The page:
Ever since the creation of the Florida Virtual School (FLVS) in 1997, Florida has been among the nation’s leaders in the fast-growing online learning movement. From humble origins serving 77 students with a start-up $200,000 Florida Department of Education “Break the Mold” grant, FLVS grew to serve more than 70,000 students in the 2008-2009 school year.
FLVS is not the only online provider serving Florida students. Several others provide a variety of offerings in a variety of arrangements. In part because of 2008 legislation mandating that every school district must provide students with an online learning option, Florida districts have entered into contracts with online learning providers of every stripe to help them with home-schooled students, credit-recovery options, dropout-recovery programs, and advanced courses, to name a few.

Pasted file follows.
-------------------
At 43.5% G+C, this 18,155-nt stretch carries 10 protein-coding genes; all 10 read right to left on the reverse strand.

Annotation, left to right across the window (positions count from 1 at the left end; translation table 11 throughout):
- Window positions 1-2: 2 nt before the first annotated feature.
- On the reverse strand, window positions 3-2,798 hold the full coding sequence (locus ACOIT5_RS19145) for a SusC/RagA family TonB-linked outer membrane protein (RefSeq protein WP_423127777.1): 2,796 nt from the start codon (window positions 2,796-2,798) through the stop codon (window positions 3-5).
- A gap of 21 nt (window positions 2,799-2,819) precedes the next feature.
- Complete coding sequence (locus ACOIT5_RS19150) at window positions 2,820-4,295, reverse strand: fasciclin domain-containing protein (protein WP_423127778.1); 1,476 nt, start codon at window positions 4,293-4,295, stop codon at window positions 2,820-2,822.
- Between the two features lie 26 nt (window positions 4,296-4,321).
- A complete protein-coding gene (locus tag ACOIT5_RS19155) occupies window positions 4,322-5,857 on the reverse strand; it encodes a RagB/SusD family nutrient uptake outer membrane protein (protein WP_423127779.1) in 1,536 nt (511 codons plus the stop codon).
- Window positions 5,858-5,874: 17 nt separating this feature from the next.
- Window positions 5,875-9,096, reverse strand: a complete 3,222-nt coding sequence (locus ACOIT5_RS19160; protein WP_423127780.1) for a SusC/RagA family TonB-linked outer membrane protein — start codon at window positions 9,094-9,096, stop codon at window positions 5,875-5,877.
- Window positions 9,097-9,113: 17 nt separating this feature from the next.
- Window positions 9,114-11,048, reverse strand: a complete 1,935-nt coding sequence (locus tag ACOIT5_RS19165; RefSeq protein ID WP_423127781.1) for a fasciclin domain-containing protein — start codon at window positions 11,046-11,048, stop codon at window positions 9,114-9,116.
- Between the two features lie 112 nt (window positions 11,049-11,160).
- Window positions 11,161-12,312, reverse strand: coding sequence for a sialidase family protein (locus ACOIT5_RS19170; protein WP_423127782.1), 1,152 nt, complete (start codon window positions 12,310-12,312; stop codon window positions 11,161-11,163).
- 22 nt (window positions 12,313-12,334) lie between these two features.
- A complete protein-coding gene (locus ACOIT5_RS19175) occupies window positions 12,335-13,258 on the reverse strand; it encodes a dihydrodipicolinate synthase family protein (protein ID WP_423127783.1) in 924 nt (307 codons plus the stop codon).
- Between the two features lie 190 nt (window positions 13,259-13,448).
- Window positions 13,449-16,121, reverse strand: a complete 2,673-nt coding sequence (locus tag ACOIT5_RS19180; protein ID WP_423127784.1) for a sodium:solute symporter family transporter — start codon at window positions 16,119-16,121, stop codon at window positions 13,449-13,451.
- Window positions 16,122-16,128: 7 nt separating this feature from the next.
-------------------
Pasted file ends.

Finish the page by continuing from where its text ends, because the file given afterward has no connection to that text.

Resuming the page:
Even with this growth of online learning in Florida, many observers continue to see it as merely a small item on the education menu, providing students with more choices that may better fit their educational needs. Yet online learning is much more than that. It is a disruptive innovation that has the potential to help transform the present-day monolithic, factory-model education system into a student-centric and far more affordable one that is suited to the needs of the 21st Century.
Florida is widely viewed as an early leader in this movement — not just because of the sheer volume of its online students, but also because of some of the policies it has put in place to create a higher-quality offering centered on student needs. Interestingly enough, most of these policies only touch FLVS, not other online providers serving students in the state. As a result, there are still significant opportunities for Florida to do much more with online learning. If the state plays its cards right, it has the potential to provide many more students and families with quality choices for their education and, in the process, to transform public education.